Highlights: Webinar on Farewell to Fluorescents

The Fifth Conference of Parties (COP5) of the Minamata Convention on Mercury agreed to phase out all forms of mercury-containing fluorescent lighting technology. This global decision includes the phase-out of linear fluorescent lamps (LFLs), which stand as the largest source of mercury pollution in the lighting sector. Catch the highlights of our webinar titled #MakeMercuryHistory in the Lighting Sector as experts and stakeholders discuss how to advance sustainable and mercury-free lighting technologies.

November 25, 2023|

Asian Development Bank should close its doors to all dirty energy

Climate groups and communities advocating against coal projects in the Asia-Pacific region have welcomed the Asian Development Bank’s (ADB) recent draft energy policy that aims to stop financing coal power and mining, and extraction activities for oil and natural gas. However, if not monitored closely, ADB could also be jeopardizing its own efforts by creating loopholes in its new policy that might still allow financing for fossil gas and other dirty energy facilities.

May 26, 2021|

Bi-directional meters enable net metering … not!

Uni-directional electric meters are like electrified barbed wires that confine villagers inside a hamlet. Utility customers are locked in, unable to take advantage of the cheap solar electricity that one gets from a simple grid-tied configuration. Anyone who tries climbing over the wires gets electrocuted. Instead of enjoying solar savings, they are punished severely and charged for trying to share their surplus with neighbors.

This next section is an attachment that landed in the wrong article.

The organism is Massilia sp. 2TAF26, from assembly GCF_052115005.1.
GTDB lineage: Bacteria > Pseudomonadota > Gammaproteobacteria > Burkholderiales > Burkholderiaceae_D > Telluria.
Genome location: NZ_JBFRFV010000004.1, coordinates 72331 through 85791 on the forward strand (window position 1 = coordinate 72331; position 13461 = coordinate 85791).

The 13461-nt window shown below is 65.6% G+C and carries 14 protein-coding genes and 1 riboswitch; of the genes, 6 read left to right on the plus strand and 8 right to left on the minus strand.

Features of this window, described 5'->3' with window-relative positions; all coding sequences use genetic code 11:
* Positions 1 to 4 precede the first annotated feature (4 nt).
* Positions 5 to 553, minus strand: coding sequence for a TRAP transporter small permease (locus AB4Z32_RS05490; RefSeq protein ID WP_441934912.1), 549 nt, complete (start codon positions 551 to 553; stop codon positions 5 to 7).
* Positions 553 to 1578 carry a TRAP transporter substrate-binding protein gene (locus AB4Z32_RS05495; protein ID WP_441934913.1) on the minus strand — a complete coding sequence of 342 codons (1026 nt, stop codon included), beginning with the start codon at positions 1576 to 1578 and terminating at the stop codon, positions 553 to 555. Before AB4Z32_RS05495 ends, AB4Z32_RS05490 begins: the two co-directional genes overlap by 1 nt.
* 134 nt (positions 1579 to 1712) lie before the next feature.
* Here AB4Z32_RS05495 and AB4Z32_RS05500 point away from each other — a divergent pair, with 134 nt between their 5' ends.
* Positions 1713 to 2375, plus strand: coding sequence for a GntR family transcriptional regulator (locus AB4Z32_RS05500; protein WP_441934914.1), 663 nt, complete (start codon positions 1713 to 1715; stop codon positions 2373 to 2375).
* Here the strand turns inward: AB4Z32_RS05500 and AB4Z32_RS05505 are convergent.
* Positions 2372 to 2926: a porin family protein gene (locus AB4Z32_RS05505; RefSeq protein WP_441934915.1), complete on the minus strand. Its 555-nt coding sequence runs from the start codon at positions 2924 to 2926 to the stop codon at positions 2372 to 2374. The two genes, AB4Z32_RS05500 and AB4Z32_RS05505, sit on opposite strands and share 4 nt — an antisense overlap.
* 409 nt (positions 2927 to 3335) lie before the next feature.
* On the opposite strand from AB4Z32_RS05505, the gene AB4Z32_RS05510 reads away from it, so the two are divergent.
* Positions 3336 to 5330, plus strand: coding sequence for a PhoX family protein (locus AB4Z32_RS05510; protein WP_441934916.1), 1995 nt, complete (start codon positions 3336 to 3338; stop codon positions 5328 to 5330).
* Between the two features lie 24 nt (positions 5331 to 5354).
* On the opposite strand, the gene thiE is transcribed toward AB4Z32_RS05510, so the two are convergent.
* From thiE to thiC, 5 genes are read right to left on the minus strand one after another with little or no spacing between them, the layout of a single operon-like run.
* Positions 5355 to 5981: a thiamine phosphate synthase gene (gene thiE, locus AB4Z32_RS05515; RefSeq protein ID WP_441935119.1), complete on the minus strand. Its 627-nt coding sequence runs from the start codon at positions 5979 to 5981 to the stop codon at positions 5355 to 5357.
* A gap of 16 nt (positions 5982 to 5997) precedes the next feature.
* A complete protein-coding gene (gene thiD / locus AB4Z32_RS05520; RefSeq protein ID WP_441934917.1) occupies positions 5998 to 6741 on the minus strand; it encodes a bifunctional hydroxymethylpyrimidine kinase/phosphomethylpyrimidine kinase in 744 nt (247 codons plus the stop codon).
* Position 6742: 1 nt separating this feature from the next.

October 19, 2019|

Micro vs mainframe

The micro/mainframe terminology is derived from the early debate in the computing industry between IBM Corp. and Intel Corp. IBM was the pioneer and leader in the computer industry of the 1960s, and faced only a few small competitors. The industry players were often described as “Snow White and the seven dwarfs”.

October 3, 2019|

Exempt small-scale renewables from the bureaucratic mazes of electric utilities, city halls and the Energy Regulatory Commission

Today, basically the same set of rules apply to small-scale renewable projects below 100 kW as well as to 100 MW projects. This is a huge disincentive for small-scale RE. The experience of the Romblon Electric Cooperative (Romelco) is a case in point. Their 20-kW hybrid facility in Cobrador Island, which involves a mixture of solar power, battery storage and diesel generator back-up, also had to go through essentially the same bureaucratic maze at the Department of Energy and the Energy Regulatory Commission as 100 MW solar farm projects.

March 23, 2019|

Why microrenewables?

By microrenewables, we mean small-scale renewables, whose outputs are at kilowatt instead of megawatt levels. These include solar PV systems on home and building rooftops, microhydro facilities, small wind turbines, small biogas digesters, and other micro-systems. As a rough guide, we can use the government limit of 100 kilowatts and below.

October 31, 2017|

The CREST microhydro agenda

The Center for Renewable Energy and Sustainable Technology (CREST) is hard at work on its microhydro agenda. It is partnering with Galing Pook awardee, the LGU of San Luis, Aurora, and other local governments on trials to bring down the capital expenses for microhydro installations below the capex of mini- and mega-hydroelectric projects.

October 13, 2017|Tags: , , |

Why LED lighting makes sense

Shifting to energy-efficient LED lighting is a good example of an energy efficiency measure and makes eminent sense, as the following calculations will show.

October 5, 2017|